But it’s hard to see Popyrin (if he beats Opelka) going on to then beat Medvedev, but Opelka just might, and that’s assuming Medvedev defeats Sam Querrey in his opening round match.
An in-form Querrey wouldn’t be anything like an easy first match for Medvedev (assuming Querrey beats Yen-Hsun Lu in round one) and as well as Medvedev has been playing lately, we’ll see if conditions in Miami suit his game as much as the slicker, lower bouncing Australian courts did.
The slower, higher bouncing Laykold surface might well be tricky for Medvedev and I don’t mind chancing Opelka to win the quarter at 20-1.
There are no such big servers in the section adjacent to Medvedev’s, with Dan Evans and Dusan Lajovic the seeds in there, and Frances Tiafoe could also contend for the right to potentially face Medvedev in the last-16.
The lower part of Q1 looks competitive, with Isner a likely contender despite his lack of form so far in 2021.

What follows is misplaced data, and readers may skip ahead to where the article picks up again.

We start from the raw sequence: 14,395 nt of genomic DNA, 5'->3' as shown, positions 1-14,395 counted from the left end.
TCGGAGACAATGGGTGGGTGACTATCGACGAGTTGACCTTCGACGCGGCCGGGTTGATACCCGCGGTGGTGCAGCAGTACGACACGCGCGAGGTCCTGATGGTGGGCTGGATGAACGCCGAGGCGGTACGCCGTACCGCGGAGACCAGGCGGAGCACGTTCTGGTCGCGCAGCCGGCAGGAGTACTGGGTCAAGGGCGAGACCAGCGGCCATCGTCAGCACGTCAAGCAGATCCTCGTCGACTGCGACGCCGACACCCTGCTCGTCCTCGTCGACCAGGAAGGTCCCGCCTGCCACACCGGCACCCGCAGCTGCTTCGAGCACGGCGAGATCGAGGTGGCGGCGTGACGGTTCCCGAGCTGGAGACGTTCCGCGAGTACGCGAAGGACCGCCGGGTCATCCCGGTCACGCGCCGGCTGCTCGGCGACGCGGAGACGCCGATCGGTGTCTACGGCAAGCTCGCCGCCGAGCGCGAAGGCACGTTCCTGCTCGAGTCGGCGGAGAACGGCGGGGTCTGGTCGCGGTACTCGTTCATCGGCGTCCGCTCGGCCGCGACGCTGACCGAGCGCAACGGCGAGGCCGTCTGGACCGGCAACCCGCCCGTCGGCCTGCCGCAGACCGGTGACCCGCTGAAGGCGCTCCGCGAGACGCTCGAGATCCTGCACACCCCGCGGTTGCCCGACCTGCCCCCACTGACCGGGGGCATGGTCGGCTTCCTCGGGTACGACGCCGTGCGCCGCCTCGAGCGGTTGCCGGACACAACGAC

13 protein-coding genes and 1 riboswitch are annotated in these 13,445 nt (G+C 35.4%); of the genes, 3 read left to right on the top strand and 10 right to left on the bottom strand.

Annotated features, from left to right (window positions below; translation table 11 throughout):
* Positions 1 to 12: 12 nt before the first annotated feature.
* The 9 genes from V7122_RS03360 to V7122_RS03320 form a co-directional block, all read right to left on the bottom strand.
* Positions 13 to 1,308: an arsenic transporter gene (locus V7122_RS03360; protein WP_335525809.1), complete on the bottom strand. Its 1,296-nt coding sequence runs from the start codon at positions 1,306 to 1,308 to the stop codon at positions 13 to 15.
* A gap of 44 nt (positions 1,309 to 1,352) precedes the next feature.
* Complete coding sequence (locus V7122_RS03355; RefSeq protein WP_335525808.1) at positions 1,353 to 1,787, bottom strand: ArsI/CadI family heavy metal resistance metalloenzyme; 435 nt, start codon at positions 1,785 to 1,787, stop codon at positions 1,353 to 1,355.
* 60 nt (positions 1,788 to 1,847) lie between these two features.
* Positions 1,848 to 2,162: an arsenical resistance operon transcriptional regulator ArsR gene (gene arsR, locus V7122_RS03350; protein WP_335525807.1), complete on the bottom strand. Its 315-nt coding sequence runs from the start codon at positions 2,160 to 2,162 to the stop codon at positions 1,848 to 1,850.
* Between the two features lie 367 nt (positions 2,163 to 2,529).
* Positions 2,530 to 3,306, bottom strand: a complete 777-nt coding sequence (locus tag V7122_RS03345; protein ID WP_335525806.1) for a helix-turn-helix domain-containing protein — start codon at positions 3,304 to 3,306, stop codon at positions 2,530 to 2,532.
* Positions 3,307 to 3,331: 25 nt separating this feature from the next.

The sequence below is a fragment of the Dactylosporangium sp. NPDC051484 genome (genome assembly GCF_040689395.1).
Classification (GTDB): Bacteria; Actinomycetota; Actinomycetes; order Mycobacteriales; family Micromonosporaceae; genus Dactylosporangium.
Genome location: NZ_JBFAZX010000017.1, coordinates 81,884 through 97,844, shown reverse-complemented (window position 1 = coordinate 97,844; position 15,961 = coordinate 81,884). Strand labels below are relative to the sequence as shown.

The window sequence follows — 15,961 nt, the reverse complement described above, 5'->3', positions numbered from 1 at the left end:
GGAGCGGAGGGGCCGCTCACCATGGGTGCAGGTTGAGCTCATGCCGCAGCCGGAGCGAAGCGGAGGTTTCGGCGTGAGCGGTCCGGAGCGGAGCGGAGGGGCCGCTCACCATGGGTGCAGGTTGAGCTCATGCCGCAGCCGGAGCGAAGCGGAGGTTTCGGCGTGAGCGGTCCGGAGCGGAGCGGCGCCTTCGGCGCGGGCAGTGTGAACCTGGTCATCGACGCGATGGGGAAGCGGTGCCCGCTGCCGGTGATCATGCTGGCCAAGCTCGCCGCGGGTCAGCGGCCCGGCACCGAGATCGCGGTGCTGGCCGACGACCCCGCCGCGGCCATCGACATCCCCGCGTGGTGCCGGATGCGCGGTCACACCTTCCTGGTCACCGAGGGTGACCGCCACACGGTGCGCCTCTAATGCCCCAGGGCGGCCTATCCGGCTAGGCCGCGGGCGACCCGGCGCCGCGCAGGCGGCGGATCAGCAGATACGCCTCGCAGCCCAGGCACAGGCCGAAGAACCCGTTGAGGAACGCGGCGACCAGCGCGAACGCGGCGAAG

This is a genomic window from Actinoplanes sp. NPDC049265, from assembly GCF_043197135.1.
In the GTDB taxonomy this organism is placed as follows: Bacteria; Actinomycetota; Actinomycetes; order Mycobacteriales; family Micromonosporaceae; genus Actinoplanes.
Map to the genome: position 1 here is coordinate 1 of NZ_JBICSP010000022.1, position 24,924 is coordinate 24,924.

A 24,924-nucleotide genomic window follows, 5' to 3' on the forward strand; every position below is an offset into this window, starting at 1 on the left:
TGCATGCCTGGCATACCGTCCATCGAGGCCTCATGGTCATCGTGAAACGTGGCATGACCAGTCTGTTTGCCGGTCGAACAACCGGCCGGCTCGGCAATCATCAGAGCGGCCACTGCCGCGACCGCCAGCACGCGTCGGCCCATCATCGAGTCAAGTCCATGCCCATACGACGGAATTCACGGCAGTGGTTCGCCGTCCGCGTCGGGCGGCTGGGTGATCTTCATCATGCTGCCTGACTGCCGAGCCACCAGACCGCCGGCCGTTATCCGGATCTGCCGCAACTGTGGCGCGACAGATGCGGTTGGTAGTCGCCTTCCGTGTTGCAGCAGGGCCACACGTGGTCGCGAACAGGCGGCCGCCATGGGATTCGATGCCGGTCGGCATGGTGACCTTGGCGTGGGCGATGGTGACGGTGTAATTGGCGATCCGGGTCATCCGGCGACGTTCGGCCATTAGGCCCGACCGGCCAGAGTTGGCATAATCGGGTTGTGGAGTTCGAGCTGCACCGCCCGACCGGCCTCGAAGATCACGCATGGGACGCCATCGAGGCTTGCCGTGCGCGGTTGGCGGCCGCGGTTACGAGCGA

Isner came here in 2018 having won only two of his eight matches that season up to that point and he ended up winning the tournament, so in comparison a 2-2 record thus far in 2021 may not be an issue.
He’s won 12 of his last 14 matches in Miami (the two he lost were against Federer and Zverev) so it would be foolish to write him off in a quarter that he’s more than capable of winning.
We know that Isner tends to play his best tennis at home in the USA, so a section that also features Felix Auger-Aliassime, Jan-Lennard Struff, Roberto Bautista Agut, Andy Murray and Vasek Pospisil and Lloyd Harris looks winnable for the American.
Indeed, Isner beat RBA in the quarter finals here and FAA in the semi finals in 2019, while Murray doesn’t look anywhere near his old self and Harris must be exhausted after a tough run in Dubai.
Auger-Aliassime though, looks like he could be the value in this section at Unibet’s 60-1 after that strong run here in 2019 (as a qualifier), after which he’s moved from 57 in the world to the top-20 in the current standings.